Root Canal Therapy
Endodontic (or root canal) therapy can help prevent the loss of a tooth that results from injury to the dental pulp.
The pulp of a tooth is a soft tissue that contains mostly nerves and a blood supply. When the pulp is diseased or injured and unable to repair itself, it dies.
The most common causes of pulp injury are fracture, a deep cavity, or trauma.
Pain and swelling can accompany pulp disease, or the tooth may be completely free of symptoms. Once the pulp is determined to be diseased, it is necessary to remove the damaged tissue to avoid injury to the bone that anchors the tooth to the jaw.
What does root canal treatment involve?
- An anaesthetic is normally used so that you will be comfortable during treatment. An opening is made through the crown of the tooth into the pulp chamber.
- The pulp is carefully removed from the tooth. The root canals will be cleaned, enlarged and shaped to a form that can be easily filled. The root canal is filled and sealed with a material that prevents bacteria from re-entering the canal.
- A temporary filling will be placed in the opening in the crown to protect the pulp chamber between appointments. Bits of this filling may come out between appointments. As long as the bulk of the material is present, the tooth is protected.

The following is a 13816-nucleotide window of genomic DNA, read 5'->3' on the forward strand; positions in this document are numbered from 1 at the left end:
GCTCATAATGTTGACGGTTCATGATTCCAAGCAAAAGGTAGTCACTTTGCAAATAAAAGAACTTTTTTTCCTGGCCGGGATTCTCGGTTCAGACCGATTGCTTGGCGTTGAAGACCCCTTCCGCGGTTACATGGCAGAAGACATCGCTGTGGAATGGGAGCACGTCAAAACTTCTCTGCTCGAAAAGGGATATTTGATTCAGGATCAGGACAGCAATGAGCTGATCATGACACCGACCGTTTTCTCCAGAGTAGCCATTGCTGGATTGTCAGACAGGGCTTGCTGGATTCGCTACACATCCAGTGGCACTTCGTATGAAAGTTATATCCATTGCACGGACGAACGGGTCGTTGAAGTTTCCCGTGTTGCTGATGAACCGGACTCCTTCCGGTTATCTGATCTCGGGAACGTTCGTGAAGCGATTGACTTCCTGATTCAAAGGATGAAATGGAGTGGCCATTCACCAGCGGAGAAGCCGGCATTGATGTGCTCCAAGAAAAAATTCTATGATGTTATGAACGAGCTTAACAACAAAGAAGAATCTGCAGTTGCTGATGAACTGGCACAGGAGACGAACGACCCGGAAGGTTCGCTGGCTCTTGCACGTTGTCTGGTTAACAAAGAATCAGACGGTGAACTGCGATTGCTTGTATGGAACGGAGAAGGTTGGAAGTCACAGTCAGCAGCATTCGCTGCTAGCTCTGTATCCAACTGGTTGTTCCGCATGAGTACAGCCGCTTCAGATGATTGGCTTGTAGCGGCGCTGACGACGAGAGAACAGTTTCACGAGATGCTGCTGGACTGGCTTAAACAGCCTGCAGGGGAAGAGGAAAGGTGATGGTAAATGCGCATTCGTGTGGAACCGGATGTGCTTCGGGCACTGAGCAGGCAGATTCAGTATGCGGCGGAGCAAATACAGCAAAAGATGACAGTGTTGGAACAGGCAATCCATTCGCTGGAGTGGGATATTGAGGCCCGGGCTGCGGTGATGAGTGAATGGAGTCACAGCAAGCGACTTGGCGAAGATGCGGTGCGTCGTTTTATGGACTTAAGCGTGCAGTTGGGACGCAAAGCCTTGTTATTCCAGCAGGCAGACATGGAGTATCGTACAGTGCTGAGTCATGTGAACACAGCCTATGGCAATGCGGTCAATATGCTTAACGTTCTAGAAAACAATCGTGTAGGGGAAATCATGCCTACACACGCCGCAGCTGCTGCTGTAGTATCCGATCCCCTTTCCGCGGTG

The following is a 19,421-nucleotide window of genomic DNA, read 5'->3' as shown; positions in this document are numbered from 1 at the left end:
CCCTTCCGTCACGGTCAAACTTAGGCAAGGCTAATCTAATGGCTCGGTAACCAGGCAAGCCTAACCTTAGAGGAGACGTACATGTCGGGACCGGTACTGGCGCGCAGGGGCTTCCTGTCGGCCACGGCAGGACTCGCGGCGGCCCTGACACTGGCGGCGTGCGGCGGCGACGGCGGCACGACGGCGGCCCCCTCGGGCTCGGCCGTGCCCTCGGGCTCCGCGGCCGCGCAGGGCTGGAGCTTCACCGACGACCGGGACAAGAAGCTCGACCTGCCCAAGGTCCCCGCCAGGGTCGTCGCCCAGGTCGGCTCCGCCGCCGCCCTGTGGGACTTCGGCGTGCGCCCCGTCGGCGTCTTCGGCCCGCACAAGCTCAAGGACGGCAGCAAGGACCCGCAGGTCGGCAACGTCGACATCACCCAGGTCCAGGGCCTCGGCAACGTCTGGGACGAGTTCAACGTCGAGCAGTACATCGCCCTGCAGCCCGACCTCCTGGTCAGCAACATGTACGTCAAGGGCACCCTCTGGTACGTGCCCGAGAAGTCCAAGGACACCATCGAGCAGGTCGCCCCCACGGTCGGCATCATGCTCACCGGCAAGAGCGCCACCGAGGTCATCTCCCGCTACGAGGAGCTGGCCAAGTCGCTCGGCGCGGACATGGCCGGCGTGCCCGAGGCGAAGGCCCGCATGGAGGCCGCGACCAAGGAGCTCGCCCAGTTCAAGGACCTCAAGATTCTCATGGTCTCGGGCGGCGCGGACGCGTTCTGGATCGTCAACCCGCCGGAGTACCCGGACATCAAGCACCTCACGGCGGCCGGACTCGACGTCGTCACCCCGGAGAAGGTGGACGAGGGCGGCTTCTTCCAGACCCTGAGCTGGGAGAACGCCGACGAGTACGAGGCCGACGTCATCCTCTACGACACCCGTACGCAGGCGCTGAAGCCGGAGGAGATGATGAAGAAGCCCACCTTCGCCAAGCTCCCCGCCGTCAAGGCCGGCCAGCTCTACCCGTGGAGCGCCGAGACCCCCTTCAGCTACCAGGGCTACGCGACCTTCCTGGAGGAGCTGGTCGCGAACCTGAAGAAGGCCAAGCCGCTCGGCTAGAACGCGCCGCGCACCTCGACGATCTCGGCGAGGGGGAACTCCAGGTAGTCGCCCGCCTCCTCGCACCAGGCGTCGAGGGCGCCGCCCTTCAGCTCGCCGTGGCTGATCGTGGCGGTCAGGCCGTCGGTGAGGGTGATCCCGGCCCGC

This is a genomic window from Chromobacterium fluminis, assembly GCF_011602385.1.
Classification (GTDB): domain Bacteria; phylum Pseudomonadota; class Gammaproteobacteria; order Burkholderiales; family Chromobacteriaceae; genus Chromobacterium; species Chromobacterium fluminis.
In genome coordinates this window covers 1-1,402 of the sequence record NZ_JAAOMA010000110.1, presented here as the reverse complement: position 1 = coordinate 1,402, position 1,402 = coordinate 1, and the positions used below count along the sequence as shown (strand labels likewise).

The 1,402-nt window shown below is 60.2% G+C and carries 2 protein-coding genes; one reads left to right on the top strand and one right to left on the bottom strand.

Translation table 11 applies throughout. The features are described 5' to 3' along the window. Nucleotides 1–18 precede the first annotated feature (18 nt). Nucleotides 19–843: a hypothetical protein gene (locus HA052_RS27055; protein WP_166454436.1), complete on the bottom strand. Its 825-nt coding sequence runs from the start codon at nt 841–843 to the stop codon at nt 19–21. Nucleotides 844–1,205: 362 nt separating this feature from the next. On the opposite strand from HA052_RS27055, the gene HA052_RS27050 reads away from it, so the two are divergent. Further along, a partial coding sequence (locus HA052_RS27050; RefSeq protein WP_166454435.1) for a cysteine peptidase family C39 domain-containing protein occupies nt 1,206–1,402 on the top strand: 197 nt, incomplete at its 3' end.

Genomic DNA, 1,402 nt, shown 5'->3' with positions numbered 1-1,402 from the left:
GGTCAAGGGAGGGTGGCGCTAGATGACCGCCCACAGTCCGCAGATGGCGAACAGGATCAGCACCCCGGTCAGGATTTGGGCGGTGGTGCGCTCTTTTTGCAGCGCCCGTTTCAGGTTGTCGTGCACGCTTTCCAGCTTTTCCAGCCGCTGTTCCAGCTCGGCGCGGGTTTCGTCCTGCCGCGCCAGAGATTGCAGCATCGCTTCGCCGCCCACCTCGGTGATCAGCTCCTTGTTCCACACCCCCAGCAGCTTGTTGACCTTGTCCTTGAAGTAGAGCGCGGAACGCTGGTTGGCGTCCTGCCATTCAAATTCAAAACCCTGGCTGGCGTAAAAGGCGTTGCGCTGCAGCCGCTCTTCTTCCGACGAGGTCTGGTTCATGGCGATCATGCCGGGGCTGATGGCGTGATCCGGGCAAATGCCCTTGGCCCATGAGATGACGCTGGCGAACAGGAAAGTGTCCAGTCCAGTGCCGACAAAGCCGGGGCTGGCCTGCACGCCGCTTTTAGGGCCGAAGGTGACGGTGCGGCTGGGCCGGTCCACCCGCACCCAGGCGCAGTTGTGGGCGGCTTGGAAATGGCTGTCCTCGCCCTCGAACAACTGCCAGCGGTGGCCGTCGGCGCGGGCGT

Treatment usually requires one to three appointments, however each tooth presents individual problems and must be treated accordingly. After the root canal therapy is completed, two more steps are normally necessary to save the tooth. The first is a build-up of a filling material, which strengthens the tooth and restores it to its original form. The second is a crown, which minimizes the risk of fracture. Once a root canal has been filled, the tooth must be restored within a short period of time. Root canal treatment without a final restoration is NOT complete and NOT recommended.
Recent research has shown that use of anti-inflammatory drugs minimizes the occurrence of pain and swelling during and after treatment.